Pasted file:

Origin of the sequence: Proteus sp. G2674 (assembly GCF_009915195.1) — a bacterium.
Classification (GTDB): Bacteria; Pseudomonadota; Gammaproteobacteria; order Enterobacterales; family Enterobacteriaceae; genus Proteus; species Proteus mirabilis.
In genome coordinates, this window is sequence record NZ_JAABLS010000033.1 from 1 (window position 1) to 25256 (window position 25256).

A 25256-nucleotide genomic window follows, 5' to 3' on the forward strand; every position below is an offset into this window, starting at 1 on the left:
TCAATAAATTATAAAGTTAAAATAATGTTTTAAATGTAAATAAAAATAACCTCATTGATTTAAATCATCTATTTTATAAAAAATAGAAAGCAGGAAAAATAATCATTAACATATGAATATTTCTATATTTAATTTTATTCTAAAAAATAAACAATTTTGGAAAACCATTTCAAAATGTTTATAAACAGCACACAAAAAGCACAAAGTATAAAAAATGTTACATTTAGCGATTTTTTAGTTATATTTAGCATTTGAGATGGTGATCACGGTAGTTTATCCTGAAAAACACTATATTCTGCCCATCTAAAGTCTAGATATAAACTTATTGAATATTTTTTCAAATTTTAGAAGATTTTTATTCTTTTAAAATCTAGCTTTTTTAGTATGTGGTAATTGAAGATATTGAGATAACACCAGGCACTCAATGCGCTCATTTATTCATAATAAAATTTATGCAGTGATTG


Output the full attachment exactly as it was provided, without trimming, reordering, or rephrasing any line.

Origin of the sequence: Proteus sp. G2674 (assembly GCF_009915195.1) — a bacterium.
Classification (GTDB): Bacteria; Pseudomonadota; Gammaproteobacteria; order Enterobacterales; family Enterobacteriaceae; genus Proteus; species Proteus mirabilis.
In genome coordinates, this window is sequence record NZ_JAABLS010000033.1 from 1 (window position 1) to 25256 (window position 25256).

A 25256-nucleotide genomic window follows, 5' to 3' on the forward strand; every position below is an offset into this window, starting at 1 on the left:
TCAATAAATTATAAAGTTAAAATAATGTTTTAAATGTAAATAAAAATAACCTCATTGATTTAAATCATCTATTTTATAAAAAATAGAAAGCAGGAAAAATAATCATTAACATATGAATATTTCTATATTTAATTTTATTCTAAAAAATAAACAATTTTGGAAAACCATTTCAAAATGTTTATAAACAGCACACAAAAAGCACAAAGTATAAAAAATGTTACATTTAGCGATTTTTTAGTTATATTTAGCATTTGAGATGGTGATCACGGTAGTTTATCCTGAAAAACACTATATTCTGCCCATCTAAAGTCTAGATATAAACTTATTGAATATTTTTTCAAATTTTAGAAGATTTTTATTCTTTTAAAATCTAGCTTTTTTAGTATGTGGTAATTGAAGATATTGAGATAACACCAGGCACTCAATGCGCTCATTTATTCATAATAAAATTTATGCAGTGATTG